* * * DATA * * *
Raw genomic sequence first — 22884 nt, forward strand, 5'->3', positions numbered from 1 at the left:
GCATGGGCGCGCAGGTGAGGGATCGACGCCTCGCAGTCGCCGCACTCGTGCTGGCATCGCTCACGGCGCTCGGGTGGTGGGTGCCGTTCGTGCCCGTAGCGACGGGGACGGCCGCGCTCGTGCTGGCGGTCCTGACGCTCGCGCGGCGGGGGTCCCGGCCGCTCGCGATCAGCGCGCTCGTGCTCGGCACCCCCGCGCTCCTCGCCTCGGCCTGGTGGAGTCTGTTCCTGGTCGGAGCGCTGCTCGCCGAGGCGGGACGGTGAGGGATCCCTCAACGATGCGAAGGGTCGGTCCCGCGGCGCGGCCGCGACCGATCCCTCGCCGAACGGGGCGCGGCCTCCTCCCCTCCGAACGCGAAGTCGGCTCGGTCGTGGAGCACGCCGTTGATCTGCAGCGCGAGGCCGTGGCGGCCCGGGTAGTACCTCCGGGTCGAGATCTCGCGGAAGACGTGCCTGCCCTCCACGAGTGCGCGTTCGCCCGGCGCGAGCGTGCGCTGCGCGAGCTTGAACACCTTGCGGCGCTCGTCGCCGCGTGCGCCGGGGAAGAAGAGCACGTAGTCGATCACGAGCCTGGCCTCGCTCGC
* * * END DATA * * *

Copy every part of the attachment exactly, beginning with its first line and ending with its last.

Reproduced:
Raw genomic sequence first — 22884 nt, forward strand, 5'->3', positions numbered from 1 at the left:
GCATGGGCGCGCAGGTGAGGGATCGACGCCTCGCAGTCGCCGCACTCGTGCTGGCATCGCTCACGGCGCTCGGGTGGTGGGTGCCGTTCGTGCCCGTAGCGACGGGGACGGCCGCGCTCGTGCTGGCGGTCCTGACGCTCGCGCGGCGGGGGTCCCGGCCGCTCGCGATCAGCGCGCTCGTGCTCGGCACCCCCGCGCTCCTCGCCTCGGCCTGGTGGAGTCTGTTCCTGGTCGGAGCGCTGCTCGCCGAGGCGGGACGGTGAGGGATCCCTCAACGATGCGAAGGGTCGGTCCCGCGGCGCGGCCGCGACCGATCCCTCGCCGAACGGGGCGCGGCCTCCTCCCCTCCGAACGCGAAGTCGGCTCGGTCGTGGAGCACGCCGTTGATCTGCAGCGCGAGGCCGTGGCGGCCCGGGTAGTACCTCCGGGTCGAGATCTCGCGGAAGACGTGCCTGCCCTCCACGAGTGCGCGTTCGCCCGGCGCGAGCGTGCGCTGCGCGAGCTTGAACACCTTGCGGCGCTCGTCGCCGCGTGCGCCGGGGAAGAAGAGCACGTAGTCGATCACGAGCCTGGCCTCGCTCGC